Steve Davenport, Associate Director of the Creative Writing Program at University of Illinois at Urbana-Champaign, dealt with aging, anger and the Midwest at a Caxton Club poetry reading held Friday, Nov. 9.
Before Davenport read an excerpt from his book “Overpass,” he explained the motivation for his project.
“A good friend of mine had developed stage-four breast cancer and couldn’t say certain things out in public. She couldn’t say things she wanted to say about cancer because everybody would swoop in to hug her or to tell her anger wasn’t useful,” Davenport said.
Despite his desire to move away from formalist poetic structures, he saw “Overpass” as a way to combine curtailed sonnets with “badass content.”
“But she was angry and I said, ‘You know what, I can do that, so I began writing the poems in ‘Overpass,’’” Davenport said.
Davenport said that upon finishing “Overpass” he vowed to write poems that were not “formally contained.”
“I’m trying hard not to be a formalist,” he said.
Davenport is 59 now, and as he has aged, more and more of his poetry has come to discuss the breakdown of his and his friends’ bodies.
“The kind of content that makes some people look the other way because you can’t write about cancer, testicular cancer and breast cancer without real anger,” Davenport said.
Davenport, self-described as an even-keeled person, also made light of his recent ailments.
“I have to say for a writer, if you can have a stroke, a light one, and survive it and all the psychological damage that comes with it, it’s cool because you get to have a cerebral angiogram,” Davenport said.
However, he also pointed to the difference between writing about or for angry people and writing while angry.
“The act of crafting anything, especially a poem, you can’t be angry when you do that or you’ll write a poem that is screaming and shouting and sort of formless. It carries energy that won’t last for very long, it’ll be temporal, dissipate within one or two readings,” Davenport said. “If you want to write something that will last you have to work craft in and you do that with a calm mind. I try to do it by carrying language into the poem that is visceral.”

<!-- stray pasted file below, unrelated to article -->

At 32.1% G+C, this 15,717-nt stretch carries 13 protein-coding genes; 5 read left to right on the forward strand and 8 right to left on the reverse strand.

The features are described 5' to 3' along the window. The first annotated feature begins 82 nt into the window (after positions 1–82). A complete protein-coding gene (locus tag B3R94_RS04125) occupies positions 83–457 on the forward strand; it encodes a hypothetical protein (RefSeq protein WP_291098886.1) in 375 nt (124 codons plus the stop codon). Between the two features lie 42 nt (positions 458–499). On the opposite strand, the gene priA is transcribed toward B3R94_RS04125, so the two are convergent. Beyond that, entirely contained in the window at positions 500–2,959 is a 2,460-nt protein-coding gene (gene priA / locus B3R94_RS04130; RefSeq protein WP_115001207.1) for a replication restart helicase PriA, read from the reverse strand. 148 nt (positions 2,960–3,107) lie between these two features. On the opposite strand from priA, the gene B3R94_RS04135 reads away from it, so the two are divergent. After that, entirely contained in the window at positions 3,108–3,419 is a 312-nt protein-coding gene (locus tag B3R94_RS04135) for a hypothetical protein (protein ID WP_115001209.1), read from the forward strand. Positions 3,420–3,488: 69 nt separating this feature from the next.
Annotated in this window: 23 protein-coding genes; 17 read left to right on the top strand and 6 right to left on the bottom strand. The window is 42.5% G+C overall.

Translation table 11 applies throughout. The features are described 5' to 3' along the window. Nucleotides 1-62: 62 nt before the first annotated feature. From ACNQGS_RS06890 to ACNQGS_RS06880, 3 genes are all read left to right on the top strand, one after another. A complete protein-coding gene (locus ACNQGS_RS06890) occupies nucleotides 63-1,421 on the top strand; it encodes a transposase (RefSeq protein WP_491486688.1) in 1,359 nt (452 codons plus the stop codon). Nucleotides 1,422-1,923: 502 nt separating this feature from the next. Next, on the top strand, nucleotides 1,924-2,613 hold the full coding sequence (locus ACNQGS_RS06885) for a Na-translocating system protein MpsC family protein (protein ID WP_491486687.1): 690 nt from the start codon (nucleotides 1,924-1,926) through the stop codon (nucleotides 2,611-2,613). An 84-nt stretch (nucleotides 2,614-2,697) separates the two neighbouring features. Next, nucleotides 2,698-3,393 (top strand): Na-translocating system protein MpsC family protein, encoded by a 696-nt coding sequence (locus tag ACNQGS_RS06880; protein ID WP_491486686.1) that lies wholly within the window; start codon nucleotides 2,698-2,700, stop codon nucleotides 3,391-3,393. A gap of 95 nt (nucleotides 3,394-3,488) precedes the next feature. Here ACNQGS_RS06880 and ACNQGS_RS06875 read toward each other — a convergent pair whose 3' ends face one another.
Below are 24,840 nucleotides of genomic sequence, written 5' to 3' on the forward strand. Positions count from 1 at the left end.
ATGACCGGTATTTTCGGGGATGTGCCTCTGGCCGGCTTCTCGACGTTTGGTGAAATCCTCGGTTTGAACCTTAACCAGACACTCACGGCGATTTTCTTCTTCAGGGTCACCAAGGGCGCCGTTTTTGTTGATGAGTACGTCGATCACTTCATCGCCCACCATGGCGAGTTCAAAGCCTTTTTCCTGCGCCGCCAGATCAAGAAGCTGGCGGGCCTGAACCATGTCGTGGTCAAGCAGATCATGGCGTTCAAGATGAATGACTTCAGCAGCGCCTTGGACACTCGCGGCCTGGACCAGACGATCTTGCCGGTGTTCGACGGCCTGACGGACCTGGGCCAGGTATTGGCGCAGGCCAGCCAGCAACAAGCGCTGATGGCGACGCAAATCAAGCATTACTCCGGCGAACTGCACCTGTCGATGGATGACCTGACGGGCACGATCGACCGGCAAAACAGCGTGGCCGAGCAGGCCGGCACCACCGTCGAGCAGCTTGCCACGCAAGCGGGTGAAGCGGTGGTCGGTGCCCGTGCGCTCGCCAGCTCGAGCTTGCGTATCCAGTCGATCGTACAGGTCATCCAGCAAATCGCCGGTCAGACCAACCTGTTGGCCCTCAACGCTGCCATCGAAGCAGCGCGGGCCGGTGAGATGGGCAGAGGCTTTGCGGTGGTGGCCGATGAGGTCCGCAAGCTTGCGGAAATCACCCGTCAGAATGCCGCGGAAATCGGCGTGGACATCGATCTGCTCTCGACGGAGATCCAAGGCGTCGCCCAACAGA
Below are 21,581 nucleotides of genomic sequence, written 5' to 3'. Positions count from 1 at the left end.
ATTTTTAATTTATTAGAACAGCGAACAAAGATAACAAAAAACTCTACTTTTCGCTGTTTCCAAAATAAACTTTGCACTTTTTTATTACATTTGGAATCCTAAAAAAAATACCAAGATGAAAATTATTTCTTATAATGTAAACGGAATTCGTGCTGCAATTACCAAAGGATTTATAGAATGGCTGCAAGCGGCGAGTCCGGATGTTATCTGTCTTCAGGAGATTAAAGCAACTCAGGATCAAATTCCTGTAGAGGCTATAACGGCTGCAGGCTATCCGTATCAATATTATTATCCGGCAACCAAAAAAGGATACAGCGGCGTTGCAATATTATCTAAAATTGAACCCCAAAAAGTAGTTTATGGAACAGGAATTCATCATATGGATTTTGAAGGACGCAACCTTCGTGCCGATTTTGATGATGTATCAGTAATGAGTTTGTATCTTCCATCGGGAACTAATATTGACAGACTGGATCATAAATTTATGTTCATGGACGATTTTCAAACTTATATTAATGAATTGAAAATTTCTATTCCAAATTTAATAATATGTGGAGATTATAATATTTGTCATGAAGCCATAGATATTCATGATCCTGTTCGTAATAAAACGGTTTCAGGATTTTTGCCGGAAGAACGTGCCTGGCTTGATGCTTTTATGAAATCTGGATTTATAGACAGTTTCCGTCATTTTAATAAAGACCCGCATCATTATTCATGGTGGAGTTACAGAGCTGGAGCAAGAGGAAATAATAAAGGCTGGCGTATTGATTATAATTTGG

Another one of Davenport’s main topics was the Midwest.
“He is probably the most Midwestern poet I’ve ever seen,” sophomore Victoria Baldwin said.
“When you get landscape and whiskey and have a really visceral way of talking about the things you want to talk about, that’s a Midwestern poet to me,” she said.
Just to be sure, Davenport confirmed that his preferred spirit was “cheap bourbon.”
Recognizing the importance of the Midwest in his literature was a late-in-life development for Davenport.
“At 40 I finally was able to look down at the ground beneath my feet. When I was a young man I was too busy looking chaotically in all directions, looking at women and chasing my hormones,” he said.
He was impressed with the audience of approximately 20 students and faculty who attended the event.
“I’ve only been here a day. It’s been quick and furious,” Davenport said. “I will say this is probably the most enjoyable poetry reading I’ve ever done. Very responsive audience. I watch a lot of these at the U of I and sometimes undergraduates don’t have anything to ask, but there were real and good questions here.”